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UCLA Freshmen Learn About Growing Old

Aimee Sharp
Author | Shield HealthCare
03/03/16  12:26 PM PST
Learning about aging

These students will be learning about the aging process

By Anna Gorman for California Healthline

April Pearce is in the middle of her freshman year at UCLA, settling into life away from home for the first time. But instead of thinking about dorm food or exams, the 19-year-old is focused on something a little more abstract: old age.

That’s because of a unique course Pearce is taking called Frontiers in Human Aging, designed to teach first-year college students what it means to get old — physically, emotionally and financially.

Pearce said that before, she barely noticed elderly people when she passed them on the street. Since being in the aging class, seeing them fills her mind with questions: Do they live alone? Will they develop dementia? Do they interact with anyone apart from relatives?

“It’s weird, I know,” she said. “But before, I didn’t have any knowledge really about aging. I didn’t even interact with any older people except for my grandmother. Now I’m learning so much.”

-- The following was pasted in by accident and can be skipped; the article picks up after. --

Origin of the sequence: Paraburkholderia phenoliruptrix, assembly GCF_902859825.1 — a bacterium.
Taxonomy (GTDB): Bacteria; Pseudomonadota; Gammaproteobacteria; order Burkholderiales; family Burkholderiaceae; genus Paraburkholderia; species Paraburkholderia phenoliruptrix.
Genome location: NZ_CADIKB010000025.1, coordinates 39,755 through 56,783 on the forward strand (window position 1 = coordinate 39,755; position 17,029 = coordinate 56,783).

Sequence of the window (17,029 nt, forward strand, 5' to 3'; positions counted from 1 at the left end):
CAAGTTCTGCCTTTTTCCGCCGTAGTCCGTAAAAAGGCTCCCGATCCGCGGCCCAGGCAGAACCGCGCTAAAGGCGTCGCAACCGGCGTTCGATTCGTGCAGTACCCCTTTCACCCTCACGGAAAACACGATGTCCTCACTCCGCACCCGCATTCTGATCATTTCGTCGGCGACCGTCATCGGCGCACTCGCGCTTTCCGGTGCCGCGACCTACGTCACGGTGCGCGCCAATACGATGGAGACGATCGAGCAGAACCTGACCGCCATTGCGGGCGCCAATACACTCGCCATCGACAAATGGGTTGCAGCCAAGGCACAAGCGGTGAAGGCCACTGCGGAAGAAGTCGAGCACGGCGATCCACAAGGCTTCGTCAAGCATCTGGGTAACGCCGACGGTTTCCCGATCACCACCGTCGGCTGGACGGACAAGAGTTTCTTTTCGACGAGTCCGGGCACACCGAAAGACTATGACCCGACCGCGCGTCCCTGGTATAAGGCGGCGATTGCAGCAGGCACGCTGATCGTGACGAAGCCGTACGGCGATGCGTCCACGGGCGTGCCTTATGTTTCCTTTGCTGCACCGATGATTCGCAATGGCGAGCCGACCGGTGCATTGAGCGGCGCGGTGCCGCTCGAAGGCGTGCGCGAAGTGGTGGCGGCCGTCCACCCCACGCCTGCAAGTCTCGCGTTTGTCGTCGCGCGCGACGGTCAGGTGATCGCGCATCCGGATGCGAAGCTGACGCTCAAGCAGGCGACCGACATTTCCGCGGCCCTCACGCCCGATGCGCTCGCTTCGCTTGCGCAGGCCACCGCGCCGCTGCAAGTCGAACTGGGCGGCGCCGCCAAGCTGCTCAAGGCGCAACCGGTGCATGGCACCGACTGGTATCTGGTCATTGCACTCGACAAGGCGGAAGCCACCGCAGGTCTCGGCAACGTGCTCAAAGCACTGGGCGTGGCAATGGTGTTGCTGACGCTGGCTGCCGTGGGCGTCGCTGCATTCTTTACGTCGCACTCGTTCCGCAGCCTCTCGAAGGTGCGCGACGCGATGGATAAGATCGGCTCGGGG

In addition to teaching students about aging, the professors have another goal in mind: inspiring them to pursue careers working with the elderly.

With more than 10,000 baby boomers turning 65 every day, there is a growing need, said Rita Effros, a professor at UCLA’s David Geffen School of Medicine who teaches both undergraduates and medical students.

People over 65 represented about 14 percent of the U.S. population in 2013, and that figure is expected to increase to nearly 22 percent by 2040. During that same time period, the number of people over 85 is expected to triple.

And jobs working with the elderly won’t just be in medicine but also in social work, psychiatry, technology and law, Effros said.

“We try to make it clear that aging is going to be big business,” she said. “Whatever their interests are, they should think about serving the elderly.” The strategy seems to be working on many of the students, including Pearce. She started UCLA in the fall wanting to be a veterinarian and now is thinking about becoming a geriatrician.

Read the Full Article at California Healthline

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